Can Blocked Arteries Cause High Heart Rate?

Blocked arteries, also known as atherosclerosis, can contribute to a variety of cardiovascular issues. While a high heart rate (tachycardia) isn’t typically a direct symptom of blocked arteries, certain conditions resulting from atherosclerosis might lead to an increased heart rate.

When arteries become narrowed or blocked due to the buildup of plaque (atherosclerosis), it restricts blood flow to the heart muscle, which can lead to conditions like coronary artery disease (CAD). CAD can cause various symptoms, such as chest pain (angina), shortness of breath, or even heart palpitations.

In some cases, if the heart isn’t receiving an adequate supply of oxygen-rich blood due to narrowed arteries, it may respond by beating faster (tachycardia) to try to compensate for the reduced blood flow. This increased heart rate is the heart’s attempt to pump more blood to meet the body’s demands, especially during physical activity or times of stress.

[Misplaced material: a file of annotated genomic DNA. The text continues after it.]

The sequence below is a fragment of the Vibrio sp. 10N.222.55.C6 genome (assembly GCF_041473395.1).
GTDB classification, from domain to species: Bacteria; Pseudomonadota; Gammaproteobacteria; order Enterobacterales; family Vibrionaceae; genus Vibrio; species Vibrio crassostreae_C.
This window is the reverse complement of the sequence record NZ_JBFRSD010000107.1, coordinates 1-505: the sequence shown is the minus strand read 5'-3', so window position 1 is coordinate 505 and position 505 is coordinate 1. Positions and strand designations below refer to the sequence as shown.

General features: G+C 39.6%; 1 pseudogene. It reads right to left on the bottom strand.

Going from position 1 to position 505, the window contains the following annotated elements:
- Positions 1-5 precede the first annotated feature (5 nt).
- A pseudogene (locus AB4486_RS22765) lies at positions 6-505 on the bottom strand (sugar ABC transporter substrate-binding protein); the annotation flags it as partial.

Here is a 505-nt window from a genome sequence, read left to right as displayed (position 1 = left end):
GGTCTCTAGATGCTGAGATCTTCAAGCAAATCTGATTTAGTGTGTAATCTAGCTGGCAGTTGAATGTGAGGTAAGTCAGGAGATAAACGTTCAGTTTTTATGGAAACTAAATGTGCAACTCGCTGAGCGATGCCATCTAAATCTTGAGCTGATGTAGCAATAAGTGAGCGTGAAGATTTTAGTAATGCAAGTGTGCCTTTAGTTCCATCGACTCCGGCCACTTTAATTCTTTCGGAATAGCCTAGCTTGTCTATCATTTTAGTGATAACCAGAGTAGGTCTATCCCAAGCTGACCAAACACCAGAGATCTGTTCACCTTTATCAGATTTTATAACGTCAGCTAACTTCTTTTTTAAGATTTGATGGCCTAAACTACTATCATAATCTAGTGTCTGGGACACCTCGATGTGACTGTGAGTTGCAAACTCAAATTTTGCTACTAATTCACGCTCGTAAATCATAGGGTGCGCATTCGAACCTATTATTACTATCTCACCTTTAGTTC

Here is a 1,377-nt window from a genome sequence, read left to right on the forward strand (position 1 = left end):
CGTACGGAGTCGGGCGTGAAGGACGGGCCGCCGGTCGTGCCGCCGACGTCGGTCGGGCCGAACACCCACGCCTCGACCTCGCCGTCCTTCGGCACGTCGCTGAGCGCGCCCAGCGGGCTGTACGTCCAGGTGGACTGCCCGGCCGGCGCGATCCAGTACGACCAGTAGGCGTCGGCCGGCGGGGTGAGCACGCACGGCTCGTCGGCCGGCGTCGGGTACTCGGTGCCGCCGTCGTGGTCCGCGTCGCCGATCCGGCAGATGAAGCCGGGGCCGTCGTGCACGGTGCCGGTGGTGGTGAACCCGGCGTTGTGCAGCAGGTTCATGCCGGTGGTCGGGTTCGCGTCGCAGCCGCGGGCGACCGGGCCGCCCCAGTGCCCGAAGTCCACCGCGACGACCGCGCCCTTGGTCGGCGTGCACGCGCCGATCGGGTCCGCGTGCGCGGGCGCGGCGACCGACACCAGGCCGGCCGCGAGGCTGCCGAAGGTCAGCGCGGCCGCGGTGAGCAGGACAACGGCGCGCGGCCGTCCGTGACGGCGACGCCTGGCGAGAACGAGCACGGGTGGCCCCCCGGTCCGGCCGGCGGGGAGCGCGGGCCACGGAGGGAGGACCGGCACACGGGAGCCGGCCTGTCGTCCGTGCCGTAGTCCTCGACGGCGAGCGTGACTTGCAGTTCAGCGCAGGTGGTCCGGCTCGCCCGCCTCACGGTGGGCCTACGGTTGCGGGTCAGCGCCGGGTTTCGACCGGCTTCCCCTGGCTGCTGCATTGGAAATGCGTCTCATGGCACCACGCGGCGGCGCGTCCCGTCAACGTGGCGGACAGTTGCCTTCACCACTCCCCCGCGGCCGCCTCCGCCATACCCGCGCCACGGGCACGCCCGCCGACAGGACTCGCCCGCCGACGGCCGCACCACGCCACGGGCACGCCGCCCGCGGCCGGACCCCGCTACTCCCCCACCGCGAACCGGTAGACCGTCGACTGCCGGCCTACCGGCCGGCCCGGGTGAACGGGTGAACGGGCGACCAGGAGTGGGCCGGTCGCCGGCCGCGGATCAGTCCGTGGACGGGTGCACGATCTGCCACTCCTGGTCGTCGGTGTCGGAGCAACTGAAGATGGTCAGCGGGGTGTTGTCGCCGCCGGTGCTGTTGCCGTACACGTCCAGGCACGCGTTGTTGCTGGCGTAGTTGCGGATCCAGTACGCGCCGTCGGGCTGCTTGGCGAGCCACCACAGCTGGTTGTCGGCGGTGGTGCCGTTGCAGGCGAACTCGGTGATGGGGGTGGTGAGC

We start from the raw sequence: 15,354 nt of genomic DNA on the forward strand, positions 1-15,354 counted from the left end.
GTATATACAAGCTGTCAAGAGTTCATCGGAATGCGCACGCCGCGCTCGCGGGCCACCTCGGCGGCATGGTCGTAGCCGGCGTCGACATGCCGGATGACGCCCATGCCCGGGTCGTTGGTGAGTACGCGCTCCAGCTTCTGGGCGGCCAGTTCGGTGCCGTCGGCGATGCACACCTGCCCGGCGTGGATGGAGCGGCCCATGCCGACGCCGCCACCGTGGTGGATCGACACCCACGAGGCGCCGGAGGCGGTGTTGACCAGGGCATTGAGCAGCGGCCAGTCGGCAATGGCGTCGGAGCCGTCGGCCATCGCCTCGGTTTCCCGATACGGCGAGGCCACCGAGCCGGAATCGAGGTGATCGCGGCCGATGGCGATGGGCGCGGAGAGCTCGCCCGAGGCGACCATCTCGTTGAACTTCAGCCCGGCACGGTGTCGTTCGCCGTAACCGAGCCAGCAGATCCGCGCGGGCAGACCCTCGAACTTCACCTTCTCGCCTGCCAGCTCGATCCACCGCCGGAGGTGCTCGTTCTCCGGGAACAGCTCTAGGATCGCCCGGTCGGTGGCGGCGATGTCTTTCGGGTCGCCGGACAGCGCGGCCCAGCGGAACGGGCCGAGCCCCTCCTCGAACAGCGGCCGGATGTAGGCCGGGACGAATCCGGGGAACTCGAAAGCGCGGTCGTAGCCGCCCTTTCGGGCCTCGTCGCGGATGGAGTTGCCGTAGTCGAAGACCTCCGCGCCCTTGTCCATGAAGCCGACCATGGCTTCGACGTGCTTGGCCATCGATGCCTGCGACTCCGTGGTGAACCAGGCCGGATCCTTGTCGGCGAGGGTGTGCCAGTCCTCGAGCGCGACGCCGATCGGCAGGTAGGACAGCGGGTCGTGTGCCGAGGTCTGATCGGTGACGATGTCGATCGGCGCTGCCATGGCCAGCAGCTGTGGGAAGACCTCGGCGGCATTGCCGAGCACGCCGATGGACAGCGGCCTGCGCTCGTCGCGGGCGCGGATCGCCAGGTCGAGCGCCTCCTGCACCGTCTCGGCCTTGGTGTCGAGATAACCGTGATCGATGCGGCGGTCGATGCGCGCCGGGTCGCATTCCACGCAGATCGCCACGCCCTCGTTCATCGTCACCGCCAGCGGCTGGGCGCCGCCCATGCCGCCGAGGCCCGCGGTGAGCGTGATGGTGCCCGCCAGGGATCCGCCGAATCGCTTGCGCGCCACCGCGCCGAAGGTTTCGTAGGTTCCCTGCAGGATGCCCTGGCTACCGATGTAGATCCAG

Furthermore, if a blockage causes a heart attack or myocardial infarction, the heart may respond with rapid or irregular heartbeats (arrhythmias) as a result of the damage to the heart muscle.

While a high heart rate can be associated with conditions related to blocked arteries, it’s crucial to note that there are various causes of tachycardia, including stress, anxiety, medications, thyroid disorders, and more. If you’re experiencing a consistently high heart rate or have concerns about your heart health, it’s essential to seek medical evaluation to determine the underlying cause and appropriate treatment.